B. S. Amoretti, “Religion in the Timurid and Safavid Periods” Camb. Hist. Iran, vol. VI, ed. P. Jackson and L. Lockhart, Cambridge, 1986, pp. 610-55.
Fadhl-Allah Astarabadi, Javdan-nama, British Library, London, MS Or. 5957.
Shahzad Bashir, “Enshrining Divinity: the Death and Memorialization of Fazlallah Astarabadi in Hurufi Thought,” The Muslim World 90, 2000, pp. 289-308.
Idem, “Deciphering the Cosmos from Creation to Apocalypse: the Hurufiyya Movement and Medieval Islamic Esotericism ” in Imagining the End: Visions of Apocalypse from the Ancient Middle East to Modern America, ed. A. Amanat and M. Bernardsson, London and New York, 2002, pp. 168-84.
Idem, Fazlallah Astarabadi and the Hurufis, Oxford, 2005.
E. G. Browne, The Catalogue of the Persian Manuscripts in the Library of the University of Cambridge, Cambridge, 1896.
Idem, “Further Notes on the Literature of the Hurufis and Their Connection with the Bektashi Order of Dervishes” JRAS, 1907, pp. 533-81.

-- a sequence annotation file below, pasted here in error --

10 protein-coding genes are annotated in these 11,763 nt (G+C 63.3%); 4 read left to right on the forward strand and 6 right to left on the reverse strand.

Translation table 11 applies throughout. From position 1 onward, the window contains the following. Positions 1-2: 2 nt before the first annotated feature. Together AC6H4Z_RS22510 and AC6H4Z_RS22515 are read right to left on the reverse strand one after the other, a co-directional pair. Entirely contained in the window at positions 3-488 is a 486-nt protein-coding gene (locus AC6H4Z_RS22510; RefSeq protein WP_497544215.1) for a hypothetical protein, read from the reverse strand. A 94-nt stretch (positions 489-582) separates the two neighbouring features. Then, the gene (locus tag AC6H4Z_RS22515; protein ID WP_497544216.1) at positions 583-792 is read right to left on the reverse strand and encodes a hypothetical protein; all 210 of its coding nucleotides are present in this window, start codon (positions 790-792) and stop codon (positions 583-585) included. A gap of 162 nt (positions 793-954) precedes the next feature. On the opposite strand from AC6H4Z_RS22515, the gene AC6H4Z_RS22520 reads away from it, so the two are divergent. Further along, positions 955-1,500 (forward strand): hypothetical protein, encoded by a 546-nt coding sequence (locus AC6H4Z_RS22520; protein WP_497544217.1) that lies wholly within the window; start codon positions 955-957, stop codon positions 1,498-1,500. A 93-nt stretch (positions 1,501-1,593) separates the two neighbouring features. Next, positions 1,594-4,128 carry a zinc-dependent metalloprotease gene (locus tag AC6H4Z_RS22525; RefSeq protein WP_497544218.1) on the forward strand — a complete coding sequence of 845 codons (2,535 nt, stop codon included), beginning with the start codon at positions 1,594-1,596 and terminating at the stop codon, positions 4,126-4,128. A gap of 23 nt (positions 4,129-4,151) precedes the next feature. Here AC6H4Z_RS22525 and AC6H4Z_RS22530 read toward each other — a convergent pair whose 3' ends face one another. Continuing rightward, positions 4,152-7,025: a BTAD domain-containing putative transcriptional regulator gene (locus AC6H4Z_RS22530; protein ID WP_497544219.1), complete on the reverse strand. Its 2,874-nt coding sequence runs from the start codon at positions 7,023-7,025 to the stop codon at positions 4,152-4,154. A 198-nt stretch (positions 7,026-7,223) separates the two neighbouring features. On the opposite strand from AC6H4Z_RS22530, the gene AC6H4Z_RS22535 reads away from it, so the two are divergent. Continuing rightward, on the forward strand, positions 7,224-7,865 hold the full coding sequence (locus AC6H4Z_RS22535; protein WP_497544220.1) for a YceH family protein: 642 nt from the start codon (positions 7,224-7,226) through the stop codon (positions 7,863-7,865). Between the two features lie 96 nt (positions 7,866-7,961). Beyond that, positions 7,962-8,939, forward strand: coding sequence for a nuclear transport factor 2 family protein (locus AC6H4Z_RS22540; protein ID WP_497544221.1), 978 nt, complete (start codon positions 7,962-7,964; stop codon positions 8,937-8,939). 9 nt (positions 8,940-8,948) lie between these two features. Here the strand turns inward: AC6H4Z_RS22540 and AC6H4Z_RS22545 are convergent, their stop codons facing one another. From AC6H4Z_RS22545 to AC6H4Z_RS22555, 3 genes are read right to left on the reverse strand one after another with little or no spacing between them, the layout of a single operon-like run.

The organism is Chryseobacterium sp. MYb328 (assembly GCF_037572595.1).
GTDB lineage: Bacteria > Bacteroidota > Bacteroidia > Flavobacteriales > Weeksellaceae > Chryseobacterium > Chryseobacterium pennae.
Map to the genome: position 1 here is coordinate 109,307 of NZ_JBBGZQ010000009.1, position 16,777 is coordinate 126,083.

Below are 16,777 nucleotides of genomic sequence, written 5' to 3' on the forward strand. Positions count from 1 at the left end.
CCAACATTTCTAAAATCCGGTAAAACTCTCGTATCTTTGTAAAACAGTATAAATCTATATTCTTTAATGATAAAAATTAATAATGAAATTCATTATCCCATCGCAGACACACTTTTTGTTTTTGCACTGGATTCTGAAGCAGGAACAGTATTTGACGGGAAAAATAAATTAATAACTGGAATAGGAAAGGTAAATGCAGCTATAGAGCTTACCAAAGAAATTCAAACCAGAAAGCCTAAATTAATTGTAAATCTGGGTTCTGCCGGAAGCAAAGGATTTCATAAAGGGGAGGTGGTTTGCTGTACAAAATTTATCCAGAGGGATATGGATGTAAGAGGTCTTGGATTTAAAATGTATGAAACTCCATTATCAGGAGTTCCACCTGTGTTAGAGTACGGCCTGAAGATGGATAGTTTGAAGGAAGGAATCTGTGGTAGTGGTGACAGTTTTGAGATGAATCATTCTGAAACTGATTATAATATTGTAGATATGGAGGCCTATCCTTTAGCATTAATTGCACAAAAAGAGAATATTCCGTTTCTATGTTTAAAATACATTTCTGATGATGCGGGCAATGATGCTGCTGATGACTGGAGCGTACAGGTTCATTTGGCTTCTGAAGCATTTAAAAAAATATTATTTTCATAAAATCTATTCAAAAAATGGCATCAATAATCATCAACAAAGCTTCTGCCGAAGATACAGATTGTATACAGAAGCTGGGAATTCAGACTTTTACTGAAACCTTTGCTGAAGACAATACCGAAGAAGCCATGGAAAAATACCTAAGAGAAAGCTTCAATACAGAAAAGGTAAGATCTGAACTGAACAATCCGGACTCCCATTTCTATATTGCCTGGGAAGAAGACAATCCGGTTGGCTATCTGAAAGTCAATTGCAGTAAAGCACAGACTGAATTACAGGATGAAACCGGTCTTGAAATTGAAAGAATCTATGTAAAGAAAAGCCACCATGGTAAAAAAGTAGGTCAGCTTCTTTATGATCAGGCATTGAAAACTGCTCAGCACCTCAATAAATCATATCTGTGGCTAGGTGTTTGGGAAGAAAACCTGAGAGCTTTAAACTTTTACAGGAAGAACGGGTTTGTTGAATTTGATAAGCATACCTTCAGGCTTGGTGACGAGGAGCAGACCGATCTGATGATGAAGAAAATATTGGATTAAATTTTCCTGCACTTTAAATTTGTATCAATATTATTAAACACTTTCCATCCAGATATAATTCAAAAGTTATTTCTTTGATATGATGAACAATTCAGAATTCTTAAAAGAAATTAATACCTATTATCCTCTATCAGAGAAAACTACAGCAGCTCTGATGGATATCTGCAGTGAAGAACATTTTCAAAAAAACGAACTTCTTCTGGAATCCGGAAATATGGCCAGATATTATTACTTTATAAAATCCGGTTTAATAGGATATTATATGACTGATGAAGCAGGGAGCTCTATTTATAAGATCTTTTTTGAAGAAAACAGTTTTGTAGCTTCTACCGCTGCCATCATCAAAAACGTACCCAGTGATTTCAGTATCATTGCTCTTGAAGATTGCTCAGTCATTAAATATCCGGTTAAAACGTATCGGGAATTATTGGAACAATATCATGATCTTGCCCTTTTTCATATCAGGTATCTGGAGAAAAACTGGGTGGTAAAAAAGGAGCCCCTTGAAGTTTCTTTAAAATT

Henry Corbin, En Islam Iranien: aspects spirituels et philosophiques, vol. III, Paris, 1972.
Abdülbâki Gölpınarlı, Hurufilik metinleri kataloğu, Ankara, 1973.
Clément Huart, “Notice d’un manuscrit pehlevi-musulman,” JA, 8th series, 14, 1889, pp. 238-70.
Idem, Textes persans relatifs à la secte des houroûfîs, Leiden and London, 1909.
W. Ivanow, Ismaili Literature: a Bibliographical Survey, Tehran, 1963.
Orkhan Mir-Kasimov, “Notes sur deux textes hurûfî: le Jâvdân-nâma de Fadlallâh Astarâbâdî et l’un de ses commentaires, le Mahram-nâma de Sayyid Ishâq ” Stud. Ir. 35/2, 2006, pp. 203-35.
Idem, “Étude de textes hurûfî anciens: l’oeuvre fondatrice de Fadlallâh Astarâbâdî,” Ph.D. diss., École Pratique des Hautes Études, Paris, 2007a.
Idem, “Les dérivés de la racine RḤM: Homme, Femme et Connaissance dans le Jâvdân-nâma de Fadlallâh Astarâbâdî,” JA 295/1, 2007b, pp. 9-33.
Sadeq Kia, Važa-nama-ye Gorgani, Tehran, 1951.
Marijan Molé, “Les Kubrawiya entre sunnisme et shiisme aux huitième et neuvième siècles de l’hégire,” Revue des Études Islamiques 29, 1961, pp. 61-142.
Hellmut Ritter, “Studien zur Geschichte der islamischen Frömmigkeit. II: Die Anfänge der Hurufisekte,” Oriens 7/1, 1954, pp. 1-54.
‘Ezz-al-Din ‘Abd-al-Majid b. Ferešta Taravi (Firishte-oghlu), ‘Eshq-nama, tr. R. Tanrıkulu as Ilm-i Cavidan, Ankara, 1998.
Mohammad- ‘Ali Tarbiat, Danešmandan-e Adharbayjan, ed. Gholam-Redha Taba-taba'i, Tehran, 1999.